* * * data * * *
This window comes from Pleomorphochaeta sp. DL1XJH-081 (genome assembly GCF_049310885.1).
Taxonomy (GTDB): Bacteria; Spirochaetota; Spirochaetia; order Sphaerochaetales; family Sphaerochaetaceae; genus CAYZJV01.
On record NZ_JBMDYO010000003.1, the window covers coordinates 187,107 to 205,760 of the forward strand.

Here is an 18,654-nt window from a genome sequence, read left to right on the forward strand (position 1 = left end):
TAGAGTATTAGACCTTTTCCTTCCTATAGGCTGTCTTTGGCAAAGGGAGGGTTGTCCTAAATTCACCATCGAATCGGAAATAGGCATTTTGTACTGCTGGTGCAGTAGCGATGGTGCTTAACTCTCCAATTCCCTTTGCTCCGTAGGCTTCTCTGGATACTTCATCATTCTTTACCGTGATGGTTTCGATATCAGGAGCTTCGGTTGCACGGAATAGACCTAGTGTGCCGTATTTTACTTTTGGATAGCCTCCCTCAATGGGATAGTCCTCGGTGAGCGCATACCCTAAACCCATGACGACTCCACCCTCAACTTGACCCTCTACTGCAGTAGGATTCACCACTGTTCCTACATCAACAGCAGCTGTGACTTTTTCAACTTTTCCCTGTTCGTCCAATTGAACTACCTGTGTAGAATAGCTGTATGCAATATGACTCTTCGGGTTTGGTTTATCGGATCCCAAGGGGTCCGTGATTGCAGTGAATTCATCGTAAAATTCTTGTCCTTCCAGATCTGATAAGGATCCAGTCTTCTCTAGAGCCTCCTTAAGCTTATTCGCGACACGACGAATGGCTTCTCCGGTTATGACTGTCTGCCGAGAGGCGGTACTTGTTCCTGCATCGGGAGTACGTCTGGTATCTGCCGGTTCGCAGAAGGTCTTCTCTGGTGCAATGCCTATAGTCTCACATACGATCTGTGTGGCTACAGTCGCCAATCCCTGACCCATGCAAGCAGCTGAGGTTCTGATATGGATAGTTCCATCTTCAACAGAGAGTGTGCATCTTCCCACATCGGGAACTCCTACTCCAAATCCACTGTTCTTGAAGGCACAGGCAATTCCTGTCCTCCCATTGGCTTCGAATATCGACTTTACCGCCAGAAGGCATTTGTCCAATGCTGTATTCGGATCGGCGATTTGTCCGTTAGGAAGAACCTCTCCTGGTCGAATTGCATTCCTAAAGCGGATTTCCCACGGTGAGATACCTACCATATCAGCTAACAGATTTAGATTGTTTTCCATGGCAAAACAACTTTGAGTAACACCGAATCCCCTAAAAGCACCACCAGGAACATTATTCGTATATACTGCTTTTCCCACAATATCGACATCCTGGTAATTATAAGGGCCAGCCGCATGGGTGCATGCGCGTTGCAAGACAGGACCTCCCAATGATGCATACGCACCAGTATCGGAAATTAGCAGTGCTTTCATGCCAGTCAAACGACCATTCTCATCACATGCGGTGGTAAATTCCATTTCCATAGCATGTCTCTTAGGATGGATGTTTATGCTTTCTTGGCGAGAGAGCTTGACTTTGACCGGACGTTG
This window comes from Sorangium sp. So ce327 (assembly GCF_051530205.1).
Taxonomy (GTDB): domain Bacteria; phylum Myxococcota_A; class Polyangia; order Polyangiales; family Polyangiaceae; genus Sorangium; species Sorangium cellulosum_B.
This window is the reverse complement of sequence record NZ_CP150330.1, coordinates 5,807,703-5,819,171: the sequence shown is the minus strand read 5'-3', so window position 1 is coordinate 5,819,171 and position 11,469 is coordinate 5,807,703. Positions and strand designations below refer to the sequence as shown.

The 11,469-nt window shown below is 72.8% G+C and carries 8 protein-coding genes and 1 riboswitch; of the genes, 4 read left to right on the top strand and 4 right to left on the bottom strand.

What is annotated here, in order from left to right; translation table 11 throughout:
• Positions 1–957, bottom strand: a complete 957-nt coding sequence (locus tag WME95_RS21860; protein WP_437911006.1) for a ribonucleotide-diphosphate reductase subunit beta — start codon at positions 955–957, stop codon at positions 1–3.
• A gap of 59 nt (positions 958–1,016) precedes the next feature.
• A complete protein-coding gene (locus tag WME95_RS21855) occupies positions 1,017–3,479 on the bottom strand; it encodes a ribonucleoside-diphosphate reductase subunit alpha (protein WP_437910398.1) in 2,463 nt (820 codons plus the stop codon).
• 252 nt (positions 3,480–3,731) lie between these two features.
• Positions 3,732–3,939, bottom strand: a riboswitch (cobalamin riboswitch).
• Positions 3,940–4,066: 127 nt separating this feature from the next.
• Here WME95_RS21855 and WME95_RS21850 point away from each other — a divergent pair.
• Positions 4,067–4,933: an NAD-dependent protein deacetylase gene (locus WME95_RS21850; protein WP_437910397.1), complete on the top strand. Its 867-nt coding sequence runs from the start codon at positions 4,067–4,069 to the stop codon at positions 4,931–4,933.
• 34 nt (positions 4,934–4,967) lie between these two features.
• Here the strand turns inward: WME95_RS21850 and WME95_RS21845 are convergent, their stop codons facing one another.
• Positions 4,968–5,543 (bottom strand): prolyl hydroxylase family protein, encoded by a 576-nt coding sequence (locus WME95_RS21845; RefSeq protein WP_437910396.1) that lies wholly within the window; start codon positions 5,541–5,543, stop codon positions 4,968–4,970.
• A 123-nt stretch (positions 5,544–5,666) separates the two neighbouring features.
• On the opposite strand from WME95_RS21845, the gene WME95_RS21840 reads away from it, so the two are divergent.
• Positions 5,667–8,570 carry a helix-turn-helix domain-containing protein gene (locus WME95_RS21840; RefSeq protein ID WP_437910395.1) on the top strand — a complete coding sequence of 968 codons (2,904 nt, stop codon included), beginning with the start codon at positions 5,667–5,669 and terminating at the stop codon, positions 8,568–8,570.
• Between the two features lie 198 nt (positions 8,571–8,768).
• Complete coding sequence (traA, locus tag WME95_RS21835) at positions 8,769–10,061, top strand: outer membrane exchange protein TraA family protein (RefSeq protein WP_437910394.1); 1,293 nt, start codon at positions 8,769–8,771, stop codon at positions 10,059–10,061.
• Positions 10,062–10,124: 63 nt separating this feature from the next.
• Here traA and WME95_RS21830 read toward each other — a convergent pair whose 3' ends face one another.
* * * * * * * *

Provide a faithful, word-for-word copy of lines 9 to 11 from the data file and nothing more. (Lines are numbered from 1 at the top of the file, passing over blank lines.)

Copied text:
The 11,469-nt window shown below is 72.8% G+C and carries 8 protein-coding genes and 1 riboswitch; of the genes, 4 read left to right on the top strand and 4 right to left on the bottom strand.

What is annotated here, in order from left to right; translation table 11 throughout:
• Positions 1–957, bottom strand: a complete 957-nt coding sequence (locus tag WME95_RS21860; protein WP_437911006.1) for a ribonucleotide-diphosphate reductase subunit beta — start codon at positions 955–957, stop codon at positions 1–3.